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RJio Spurs Indian Interest in NFV

Gagandeep Kaur

The launch of 4G services by Reliance Jio last year has put the spotlight on virtualization as a must-deploy technology for rivals of the aggressive new entrant.

"The launch [of RJio] helped pave the way for software-defined networks [SDN] and network functions virtualization [NFV]," says Abel Tong, the senior director of marketing at optical equipment maker Ciena Corp. (NYSE: CIEN). "You could call this a tipping point for service providers to shift their core focus."

"While pricing may differ for each service provider, the key point is that there is competitive pressure from Jio for service providers to adopt virtualization," he adds. "And we will likely see similar announcements from other providers in India."

Previously, service providers had been unsure about deploying virtualization at all. But that is no longer the case. As a "greenfield" operator, Reliance Jio has not had to worry about any legacy networks in deploying state-of-the-art SDN and NFV technologies. And introducing virtualization technologies into the network has become increasingly important for its rivals from a service perspective. (See Indian Telcos Start Exploring SDN & NFV .)

“Now, it is more about how to do this instead of if we have to do this at all," says Anand Patil, the India head of software-defined data center sales for VMware Inc. (NYSE: VMW). "India is traditionally a wireless market so there is a huge promise and potential associated with virtualization. It brings down time-to-market and also helps them add flexibility and agility in the network."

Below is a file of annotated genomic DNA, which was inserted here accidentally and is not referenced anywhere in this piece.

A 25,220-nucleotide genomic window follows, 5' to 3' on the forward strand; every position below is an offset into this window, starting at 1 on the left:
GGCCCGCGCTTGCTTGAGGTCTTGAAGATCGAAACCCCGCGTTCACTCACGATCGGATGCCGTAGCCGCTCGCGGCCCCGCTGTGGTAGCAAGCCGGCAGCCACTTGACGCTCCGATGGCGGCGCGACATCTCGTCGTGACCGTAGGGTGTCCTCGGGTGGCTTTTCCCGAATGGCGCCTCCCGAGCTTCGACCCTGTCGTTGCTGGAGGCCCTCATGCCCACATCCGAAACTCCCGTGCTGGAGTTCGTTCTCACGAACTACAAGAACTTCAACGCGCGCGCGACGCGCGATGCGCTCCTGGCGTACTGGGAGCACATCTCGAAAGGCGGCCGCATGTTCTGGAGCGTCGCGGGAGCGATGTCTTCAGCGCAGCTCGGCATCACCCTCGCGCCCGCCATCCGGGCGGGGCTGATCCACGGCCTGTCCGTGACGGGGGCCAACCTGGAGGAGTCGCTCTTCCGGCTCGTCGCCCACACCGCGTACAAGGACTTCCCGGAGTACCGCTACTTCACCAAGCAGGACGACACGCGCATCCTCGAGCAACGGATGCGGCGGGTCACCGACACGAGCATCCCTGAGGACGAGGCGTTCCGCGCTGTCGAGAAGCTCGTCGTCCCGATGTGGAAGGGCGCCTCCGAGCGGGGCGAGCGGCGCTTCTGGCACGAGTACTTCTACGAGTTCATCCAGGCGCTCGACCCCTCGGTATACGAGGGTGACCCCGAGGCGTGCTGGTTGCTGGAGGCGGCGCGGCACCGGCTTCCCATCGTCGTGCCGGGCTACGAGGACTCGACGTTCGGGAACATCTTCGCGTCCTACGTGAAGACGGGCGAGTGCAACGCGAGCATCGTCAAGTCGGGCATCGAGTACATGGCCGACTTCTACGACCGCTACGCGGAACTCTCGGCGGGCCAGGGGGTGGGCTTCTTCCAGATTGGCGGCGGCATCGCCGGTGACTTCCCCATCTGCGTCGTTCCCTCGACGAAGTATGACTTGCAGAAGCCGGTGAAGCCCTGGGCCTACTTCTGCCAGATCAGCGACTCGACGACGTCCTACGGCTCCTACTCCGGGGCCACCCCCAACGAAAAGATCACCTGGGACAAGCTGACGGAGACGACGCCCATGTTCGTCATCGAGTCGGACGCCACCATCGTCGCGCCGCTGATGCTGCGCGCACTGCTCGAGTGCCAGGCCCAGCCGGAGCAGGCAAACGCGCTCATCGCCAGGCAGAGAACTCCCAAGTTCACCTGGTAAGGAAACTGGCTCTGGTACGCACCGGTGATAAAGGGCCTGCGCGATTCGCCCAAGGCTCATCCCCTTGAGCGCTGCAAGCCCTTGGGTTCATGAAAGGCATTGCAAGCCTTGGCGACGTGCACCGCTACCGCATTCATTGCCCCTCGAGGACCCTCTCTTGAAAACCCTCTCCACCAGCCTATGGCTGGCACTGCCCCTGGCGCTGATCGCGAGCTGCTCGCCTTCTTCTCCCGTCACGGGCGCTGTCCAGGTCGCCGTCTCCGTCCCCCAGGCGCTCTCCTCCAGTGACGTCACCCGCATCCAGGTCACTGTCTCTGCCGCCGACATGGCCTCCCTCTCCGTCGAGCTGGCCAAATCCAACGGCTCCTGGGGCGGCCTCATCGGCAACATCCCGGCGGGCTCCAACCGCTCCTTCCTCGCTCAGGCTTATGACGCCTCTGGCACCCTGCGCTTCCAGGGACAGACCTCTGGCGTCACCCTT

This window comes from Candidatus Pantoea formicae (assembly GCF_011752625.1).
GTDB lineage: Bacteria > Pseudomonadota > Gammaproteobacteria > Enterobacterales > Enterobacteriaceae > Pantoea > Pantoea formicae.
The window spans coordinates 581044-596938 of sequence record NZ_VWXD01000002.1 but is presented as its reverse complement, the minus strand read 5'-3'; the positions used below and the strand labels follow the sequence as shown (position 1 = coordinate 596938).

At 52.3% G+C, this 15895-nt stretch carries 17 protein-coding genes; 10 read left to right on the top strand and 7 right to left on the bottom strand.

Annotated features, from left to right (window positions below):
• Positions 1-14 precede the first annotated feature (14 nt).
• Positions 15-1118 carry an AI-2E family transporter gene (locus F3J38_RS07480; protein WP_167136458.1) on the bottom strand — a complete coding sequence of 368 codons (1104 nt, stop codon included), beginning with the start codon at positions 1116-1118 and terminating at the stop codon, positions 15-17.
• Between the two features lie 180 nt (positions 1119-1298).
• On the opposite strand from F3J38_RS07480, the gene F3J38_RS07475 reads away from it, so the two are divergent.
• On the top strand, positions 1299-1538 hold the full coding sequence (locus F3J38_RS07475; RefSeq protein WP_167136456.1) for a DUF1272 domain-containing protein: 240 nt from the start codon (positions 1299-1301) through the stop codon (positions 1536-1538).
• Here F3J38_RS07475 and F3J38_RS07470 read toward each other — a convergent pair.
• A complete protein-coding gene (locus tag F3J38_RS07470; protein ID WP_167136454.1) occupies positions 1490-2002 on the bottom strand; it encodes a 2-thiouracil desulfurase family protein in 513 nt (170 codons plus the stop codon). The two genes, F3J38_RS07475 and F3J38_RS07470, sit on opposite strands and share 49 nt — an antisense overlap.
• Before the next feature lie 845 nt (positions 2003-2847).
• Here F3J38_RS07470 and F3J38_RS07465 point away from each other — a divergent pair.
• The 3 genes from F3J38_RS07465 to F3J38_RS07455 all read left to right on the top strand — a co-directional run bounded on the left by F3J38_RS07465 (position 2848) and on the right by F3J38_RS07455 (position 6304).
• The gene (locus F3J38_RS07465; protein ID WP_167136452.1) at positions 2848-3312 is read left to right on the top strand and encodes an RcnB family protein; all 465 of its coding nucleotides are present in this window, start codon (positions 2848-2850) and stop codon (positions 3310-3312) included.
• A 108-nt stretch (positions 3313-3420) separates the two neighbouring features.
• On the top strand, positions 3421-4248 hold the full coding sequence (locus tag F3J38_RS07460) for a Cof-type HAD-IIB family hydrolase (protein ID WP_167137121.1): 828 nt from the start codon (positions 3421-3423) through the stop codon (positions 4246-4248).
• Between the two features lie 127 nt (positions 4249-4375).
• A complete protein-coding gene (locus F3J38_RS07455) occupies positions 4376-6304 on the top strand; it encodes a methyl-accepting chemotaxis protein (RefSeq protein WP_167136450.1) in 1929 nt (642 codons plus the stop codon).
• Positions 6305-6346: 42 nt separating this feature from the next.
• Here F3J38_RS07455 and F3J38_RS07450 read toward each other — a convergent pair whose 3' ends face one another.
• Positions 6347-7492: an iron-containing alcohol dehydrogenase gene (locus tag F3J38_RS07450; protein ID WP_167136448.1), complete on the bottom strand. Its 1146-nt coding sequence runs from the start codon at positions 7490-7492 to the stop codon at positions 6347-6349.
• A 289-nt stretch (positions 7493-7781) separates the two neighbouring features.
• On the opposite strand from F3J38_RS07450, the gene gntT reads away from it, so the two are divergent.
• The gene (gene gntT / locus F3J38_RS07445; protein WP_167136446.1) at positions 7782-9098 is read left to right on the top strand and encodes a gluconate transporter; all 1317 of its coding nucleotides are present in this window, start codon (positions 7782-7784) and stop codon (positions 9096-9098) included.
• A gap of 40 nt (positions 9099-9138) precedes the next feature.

But service providers clearly face some big challenges. For a start, they have longstanding deals in place with vendors regarding the management of their networks. Typically, those deals are based on a revenue-sharing or per-user model. Operators might have to rework such arrangements to take full advantage of SDN and NFV, or even assume greater control over their networks.

“The network operations are not really under the direct control of the telcos and to an extent this is hindering the adoption of virtualization," explains Patil. As a consequence, Indian telcos are somewhat behind their global counterparts when it comes to the adoption of SDN and NFV. (See VMware Aims for Key Role in India's Virtualization Market.)

For more NFV-related coverage and insights, check out our dedicated NFV content channel here on Light Reading.

For that reason, virtualization in India seems likelier to be deployed in wireline operations before wireless ones. "The service providers don't have much legacy in the wireline side and they are also in pretty good control of their networks in this space," says Patil. "Wireline is likely to witness virtualization initially before it is incorporated in other networks but, ultimately, wireline, wireless and IT will all be converged."

This is not the only reason for the virtualization lag, however. A lack of standardization and regulation in this area is also holding up technology rollout. “Indian service providers are generally held back by lack of standardization and regulation in virtualization," says Tong. "One of the main challenges is providing basic security to cover the millions of subscribers."

"With scores of telecom employees having direct access to customer data, it is becoming increasingly difficult to secure," explains Tong. "Specifically, there is no compliance mandate for virtualization in India -- as opposed to highly regulated desktop software -- which is inhibiting adoption."

— Gagandeep Kaur, contributing editor, special to Light Reading

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